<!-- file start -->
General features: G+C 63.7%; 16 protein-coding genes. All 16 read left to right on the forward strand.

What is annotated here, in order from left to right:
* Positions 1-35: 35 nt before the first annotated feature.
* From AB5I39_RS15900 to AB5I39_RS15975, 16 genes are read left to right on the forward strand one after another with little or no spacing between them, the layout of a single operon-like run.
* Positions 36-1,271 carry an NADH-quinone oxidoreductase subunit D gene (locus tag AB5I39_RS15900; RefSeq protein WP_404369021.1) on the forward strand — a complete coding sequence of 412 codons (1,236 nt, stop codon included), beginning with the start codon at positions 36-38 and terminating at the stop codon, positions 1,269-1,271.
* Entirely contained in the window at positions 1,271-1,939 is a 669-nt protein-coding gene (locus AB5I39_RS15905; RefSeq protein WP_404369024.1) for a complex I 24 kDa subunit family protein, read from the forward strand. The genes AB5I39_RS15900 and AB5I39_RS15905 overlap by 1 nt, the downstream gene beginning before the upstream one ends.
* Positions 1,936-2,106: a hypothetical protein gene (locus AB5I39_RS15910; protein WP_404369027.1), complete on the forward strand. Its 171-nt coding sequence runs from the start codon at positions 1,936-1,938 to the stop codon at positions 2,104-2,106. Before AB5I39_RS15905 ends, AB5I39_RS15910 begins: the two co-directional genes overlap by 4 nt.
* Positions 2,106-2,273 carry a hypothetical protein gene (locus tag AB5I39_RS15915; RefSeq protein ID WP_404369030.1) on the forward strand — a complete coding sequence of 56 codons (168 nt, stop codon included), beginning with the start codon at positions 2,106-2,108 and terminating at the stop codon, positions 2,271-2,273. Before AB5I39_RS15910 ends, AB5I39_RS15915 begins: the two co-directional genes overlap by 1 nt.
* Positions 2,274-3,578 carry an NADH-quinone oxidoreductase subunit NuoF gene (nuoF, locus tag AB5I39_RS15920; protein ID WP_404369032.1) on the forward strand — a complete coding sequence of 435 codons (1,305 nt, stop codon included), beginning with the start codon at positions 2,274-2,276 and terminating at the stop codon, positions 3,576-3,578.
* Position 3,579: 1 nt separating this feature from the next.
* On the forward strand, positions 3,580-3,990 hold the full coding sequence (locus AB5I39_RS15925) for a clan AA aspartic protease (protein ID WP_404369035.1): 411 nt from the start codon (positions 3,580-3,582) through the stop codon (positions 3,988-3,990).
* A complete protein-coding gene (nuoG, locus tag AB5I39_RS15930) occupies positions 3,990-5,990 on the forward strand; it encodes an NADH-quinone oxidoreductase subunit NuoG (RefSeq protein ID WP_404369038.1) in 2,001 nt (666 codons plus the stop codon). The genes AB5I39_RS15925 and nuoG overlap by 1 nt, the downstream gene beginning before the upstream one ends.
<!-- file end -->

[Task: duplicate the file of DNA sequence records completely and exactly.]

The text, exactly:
General features: G+C 63.7%; 16 protein-coding genes. All 16 read left to right on the forward strand.

What is annotated here, in order from left to right:
* Positions 1-35: 35 nt before the first annotated feature.
* From AB5I39_RS15900 to AB5I39_RS15975, 16 genes are read left to right on the forward strand one after another with little or no spacing between them, the layout of a single operon-like run.
* Positions 36-1,271 carry an NADH-quinone oxidoreductase subunit D gene (locus tag AB5I39_RS15900; RefSeq protein WP_404369021.1) on the forward strand — a complete coding sequence of 412 codons (1,236 nt, stop codon included), beginning with the start codon at positions 36-38 and terminating at the stop codon, positions 1,269-1,271.
* Entirely contained in the window at positions 1,271-1,939 is a 669-nt protein-coding gene (locus AB5I39_RS15905; RefSeq protein WP_404369024.1) for a complex I 24 kDa subunit family protein, read from the forward strand. The genes AB5I39_RS15900 and AB5I39_RS15905 overlap by 1 nt, the downstream gene beginning before the upstream one ends.
* Positions 1,936-2,106: a hypothetical protein gene (locus AB5I39_RS15910; protein WP_404369027.1), complete on the forward strand. Its 171-nt coding sequence runs from the start codon at positions 1,936-1,938 to the stop codon at positions 2,104-2,106. Before AB5I39_RS15905 ends, AB5I39_RS15910 begins: the two co-directional genes overlap by 4 nt.
* Positions 2,106-2,273 carry a hypothetical protein gene (locus tag AB5I39_RS15915; RefSeq protein ID WP_404369030.1) on the forward strand — a complete coding sequence of 56 codons (168 nt, stop codon included), beginning with the start codon at positions 2,106-2,108 and terminating at the stop codon, positions 2,271-2,273. Before AB5I39_RS15910 ends, AB5I39_RS15915 begins: the two co-directional genes overlap by 1 nt.
* Positions 2,274-3,578 carry an NADH-quinone oxidoreductase subunit NuoF gene (nuoF, locus tag AB5I39_RS15920; protein ID WP_404369032.1) on the forward strand — a complete coding sequence of 435 codons (1,305 nt, stop codon included), beginning with the start codon at positions 2,274-2,276 and terminating at the stop codon, positions 3,576-3,578.
* Position 3,579: 1 nt separating this feature from the next.
* On the forward strand, positions 3,580-3,990 hold the full coding sequence (locus AB5I39_RS15925) for a clan AA aspartic protease (protein ID WP_404369035.1): 411 nt from the start codon (positions 3,580-3,582) through the stop codon (positions 3,988-3,990).
* A complete protein-coding gene (nuoG, locus tag AB5I39_RS15930) occupies positions 3,990-5,990 on the forward strand; it encodes an NADH-quinone oxidoreductase subunit NuoG (RefSeq protein ID WP_404369038.1) in 2,001 nt (666 codons plus the stop codon). The genes AB5I39_RS15925 and nuoG overlap by 1 nt, the downstream gene beginning before the upstream one ends.